What’s Science Got to Do With It?

Penn State University is now embroiled in a national controversy over the ham-handed launch of its coercive and intrusive wellness program, which can cost recalcitrant employees as much as $1,200 per year for not joining.  That ignominy of being the most distasteful and coercive program, however, belongs to Blue Care Network of Michigan, which recently published results from their “voluntary” walking program designed exclusively for their obese enrollees.  The invitation to join was extended to enrollees with a body mass index (BMI, which is an unscientific, mathematically bereft proxy for health – see Keith Devlin’s excellent article ) of 30 or greater.  The program was “voluntary” as long as you were okay with paying $2,000 in added insurance premiums if you did not volunteer.

Avoiding the $2,000 price tag came with its own cost in dignity and privacy.  Enrollees agreed to either: 1) wear an electronic pedometer and connect it to their computer daily to document completion of at least 5,000 steps or, 2) join Weight Watchers or some other approved “weight cycling” program.  This princely sum is not irrelevant to most families.  In fact, it is almost exactly equal to per capita spending on food eaten at home in the US and about four percent of median US household income in 2011.  So, in a household occupied by a single adult, this will almost buy your groceries for a year, meaning that is hard to refuse, and the less money you make the more likely that resistance will prove futile.

The BCN strategy legitimizes telling people who look a certain way that they should submit to online, electronic monitoring or pay more for their insurance than people who don’t look that way.  Why would an obese person submit to this when it is entirely possible that he or she is fitter and more metabolically healthy than an normal weight unfit person who would never be condescended to this way?

More disturbing is the prospect that this is only the leading edge of life-invading monitoring by the wellness industry.  It is easy to envision sleep monitoring because you have bags under your eyes.  Or, what about wrist-worn breathalyzers to make sure you don’t go over the one or two drink limit, or sneak cigarettes after lying on your health risk appraisal that you don’t smoke?  How much electronic surveillance would you be willing to undergo on the pure guesswork that it might save someone (i.e., your employer or your health plan) money?

Almost a third of the people who “volunteered” for the BCN walk-a-thon were angry and felt coerced into joining the program. (Actually, this was about a third of the only 12% of participants who bothered to answer the satisfaction survey.)  Their outrage is understandable considering that the criterion for participation was their appearance (because we know that thin people all get the recommended amounts of daily physical activity, right?), as opposed to objective measures, such as cardiorespiratory fitness, cardiometabolic markers, or how many steps they already walked in a day .  Even more amazingly, because these risk managing master minds collected absolutely zero pre-program data, there is no way to know whether the intervention increased anyone’s fitness, improved their cardiometabolic markers, or saved any money.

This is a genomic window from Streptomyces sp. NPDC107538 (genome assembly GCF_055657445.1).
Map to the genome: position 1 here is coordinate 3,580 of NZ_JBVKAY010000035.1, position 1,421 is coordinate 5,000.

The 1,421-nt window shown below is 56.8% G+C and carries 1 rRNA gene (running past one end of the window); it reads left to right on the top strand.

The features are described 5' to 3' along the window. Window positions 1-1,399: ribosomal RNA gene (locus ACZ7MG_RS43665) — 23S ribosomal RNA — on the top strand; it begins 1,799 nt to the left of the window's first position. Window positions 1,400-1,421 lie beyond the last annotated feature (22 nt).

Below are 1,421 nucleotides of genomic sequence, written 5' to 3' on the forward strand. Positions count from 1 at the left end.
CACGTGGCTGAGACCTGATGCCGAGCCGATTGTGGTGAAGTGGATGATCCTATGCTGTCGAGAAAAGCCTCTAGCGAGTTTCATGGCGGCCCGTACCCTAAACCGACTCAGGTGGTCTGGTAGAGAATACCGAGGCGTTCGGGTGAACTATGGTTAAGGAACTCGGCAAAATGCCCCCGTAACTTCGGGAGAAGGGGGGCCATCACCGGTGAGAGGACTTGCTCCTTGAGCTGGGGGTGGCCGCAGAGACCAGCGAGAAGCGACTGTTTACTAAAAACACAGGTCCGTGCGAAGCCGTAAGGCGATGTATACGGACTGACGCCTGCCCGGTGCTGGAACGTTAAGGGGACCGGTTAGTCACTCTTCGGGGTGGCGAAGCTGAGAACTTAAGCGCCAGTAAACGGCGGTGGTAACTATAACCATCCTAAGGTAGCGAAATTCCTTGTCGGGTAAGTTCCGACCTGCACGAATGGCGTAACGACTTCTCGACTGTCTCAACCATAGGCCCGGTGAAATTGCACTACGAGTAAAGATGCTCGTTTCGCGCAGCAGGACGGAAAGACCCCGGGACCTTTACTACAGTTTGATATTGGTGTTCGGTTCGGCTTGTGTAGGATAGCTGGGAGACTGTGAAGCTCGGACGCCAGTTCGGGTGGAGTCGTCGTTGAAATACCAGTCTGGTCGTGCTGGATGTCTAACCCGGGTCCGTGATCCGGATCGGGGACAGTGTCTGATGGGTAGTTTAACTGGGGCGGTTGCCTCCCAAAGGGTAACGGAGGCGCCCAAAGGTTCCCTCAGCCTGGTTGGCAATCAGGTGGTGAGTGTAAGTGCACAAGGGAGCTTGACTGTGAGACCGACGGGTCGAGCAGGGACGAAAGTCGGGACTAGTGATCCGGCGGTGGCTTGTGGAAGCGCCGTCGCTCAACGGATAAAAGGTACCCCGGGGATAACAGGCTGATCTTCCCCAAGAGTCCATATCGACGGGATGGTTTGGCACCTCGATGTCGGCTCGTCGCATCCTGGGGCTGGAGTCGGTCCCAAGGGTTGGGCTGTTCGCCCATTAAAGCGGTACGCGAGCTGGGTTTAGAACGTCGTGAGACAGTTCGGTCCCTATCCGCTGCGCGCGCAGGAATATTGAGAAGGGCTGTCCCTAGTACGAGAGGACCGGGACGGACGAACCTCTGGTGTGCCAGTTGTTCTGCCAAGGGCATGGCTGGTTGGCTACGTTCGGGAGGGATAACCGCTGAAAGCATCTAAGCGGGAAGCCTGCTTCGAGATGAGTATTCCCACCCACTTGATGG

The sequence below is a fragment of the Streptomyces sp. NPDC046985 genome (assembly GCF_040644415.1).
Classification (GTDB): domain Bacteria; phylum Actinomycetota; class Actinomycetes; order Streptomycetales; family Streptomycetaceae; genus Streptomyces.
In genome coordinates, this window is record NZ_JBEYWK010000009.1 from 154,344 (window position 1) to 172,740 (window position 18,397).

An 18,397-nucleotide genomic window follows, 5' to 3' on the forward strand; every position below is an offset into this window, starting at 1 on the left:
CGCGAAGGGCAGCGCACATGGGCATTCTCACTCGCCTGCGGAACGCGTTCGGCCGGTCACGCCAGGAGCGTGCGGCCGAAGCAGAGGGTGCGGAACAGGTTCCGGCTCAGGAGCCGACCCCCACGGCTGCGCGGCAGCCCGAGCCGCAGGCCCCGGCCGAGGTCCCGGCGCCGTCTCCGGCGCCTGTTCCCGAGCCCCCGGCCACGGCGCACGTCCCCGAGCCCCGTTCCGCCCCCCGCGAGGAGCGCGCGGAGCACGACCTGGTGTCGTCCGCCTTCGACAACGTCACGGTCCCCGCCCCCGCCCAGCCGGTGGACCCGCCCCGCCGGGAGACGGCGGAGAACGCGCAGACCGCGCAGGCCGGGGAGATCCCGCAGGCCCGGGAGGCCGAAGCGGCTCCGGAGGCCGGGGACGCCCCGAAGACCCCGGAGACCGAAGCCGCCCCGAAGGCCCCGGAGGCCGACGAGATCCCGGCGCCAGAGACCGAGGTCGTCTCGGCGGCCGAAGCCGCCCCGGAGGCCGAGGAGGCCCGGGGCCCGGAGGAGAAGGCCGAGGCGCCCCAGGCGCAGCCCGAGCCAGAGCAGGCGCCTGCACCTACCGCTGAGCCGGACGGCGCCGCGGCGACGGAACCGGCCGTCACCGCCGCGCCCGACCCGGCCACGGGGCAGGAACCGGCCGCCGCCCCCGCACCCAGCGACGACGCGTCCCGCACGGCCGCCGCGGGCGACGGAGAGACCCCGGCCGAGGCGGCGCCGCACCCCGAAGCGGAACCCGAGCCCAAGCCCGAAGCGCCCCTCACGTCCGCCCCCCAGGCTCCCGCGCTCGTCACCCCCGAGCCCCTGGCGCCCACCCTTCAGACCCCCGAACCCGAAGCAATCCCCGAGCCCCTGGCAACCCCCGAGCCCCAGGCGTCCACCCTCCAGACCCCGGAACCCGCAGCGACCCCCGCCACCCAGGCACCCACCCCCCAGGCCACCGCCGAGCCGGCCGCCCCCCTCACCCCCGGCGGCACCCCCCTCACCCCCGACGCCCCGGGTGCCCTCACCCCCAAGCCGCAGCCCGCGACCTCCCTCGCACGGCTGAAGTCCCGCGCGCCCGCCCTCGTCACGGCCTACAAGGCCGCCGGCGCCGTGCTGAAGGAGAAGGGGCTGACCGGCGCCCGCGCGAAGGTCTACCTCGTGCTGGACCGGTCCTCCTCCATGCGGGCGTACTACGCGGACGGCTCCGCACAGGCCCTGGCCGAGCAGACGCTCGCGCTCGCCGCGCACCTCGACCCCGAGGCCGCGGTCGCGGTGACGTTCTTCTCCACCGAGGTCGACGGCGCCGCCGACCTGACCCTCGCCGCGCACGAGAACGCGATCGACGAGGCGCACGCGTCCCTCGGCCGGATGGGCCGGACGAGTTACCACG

Finally, there is this nugget: , 47% of participants surveyed initially said they disliked being strong armed into the program.  At the end, more than 30% still felt that way. It’s possible that people who lost weight changed their minds, although it will be interesting to see how they feel when they gain the weight back, which according to the last 25 years of published research most of them certainly will.  Maybe then, BCN can give everyone two monitoring devices and entice them with $4,000.  In any case here is the compassionate response about this from the authors (at page 8 of 13).

“…nearly a third of them did not like the program…. Nevertheless, given mounting costs associated with sedentary behavior, approaches to financially incentivize healthy behaviors are likely to expand and gain political support…”

So, in this “seminal work” we are left with this: people didn’t like it, we have no idea of its impact on any meaningful health measure or financial outcome, but despite nearly total ignorance of value, we should do it anyway. Why?   Because both the government and large corporations have staked a claim to beating back the “obesity epidemic” using the cudgel of differential insurance premiums to drive health behaviors.  This stems from the falsehoods trotted out by the C-suite at Safeway during debate over the Affordable Care Act, which gave politicians the cover to claim that this was a good idea for everyone.

The BCN program shows that we have sunk to a new low in the US.  It is the most coercive, penalty-laden weight loss program that either of us has ever seen which, at the end of the day, measured almost nothing except a highly leveraged participation rate.  There is not a single word in the entire paper about the importance of organizational culture change as a foundation for helping individuals change behaviors.  This exclusion perpetuates the idea that wellness is something you do to people, instead of something you do with and for them.

Jon Robison, Ph.D., MS, has been teaching at Michigan State University for almost 20 years. He presents at health-related conferences throughout North America and is the co-author of The Spirit and Science of Holistic Health: More than Broccoli, Jogging and Bottled Water, More than Yoga, Herbs and Meditation.

Vik Khanna is a St. Louis-based independent health consultant with extensive experience in managed care and wellness.  An iconoclast to the core, he is the author of the Khanna On Health Blog.  He is also the Wellness Editor-At-Large for THCB.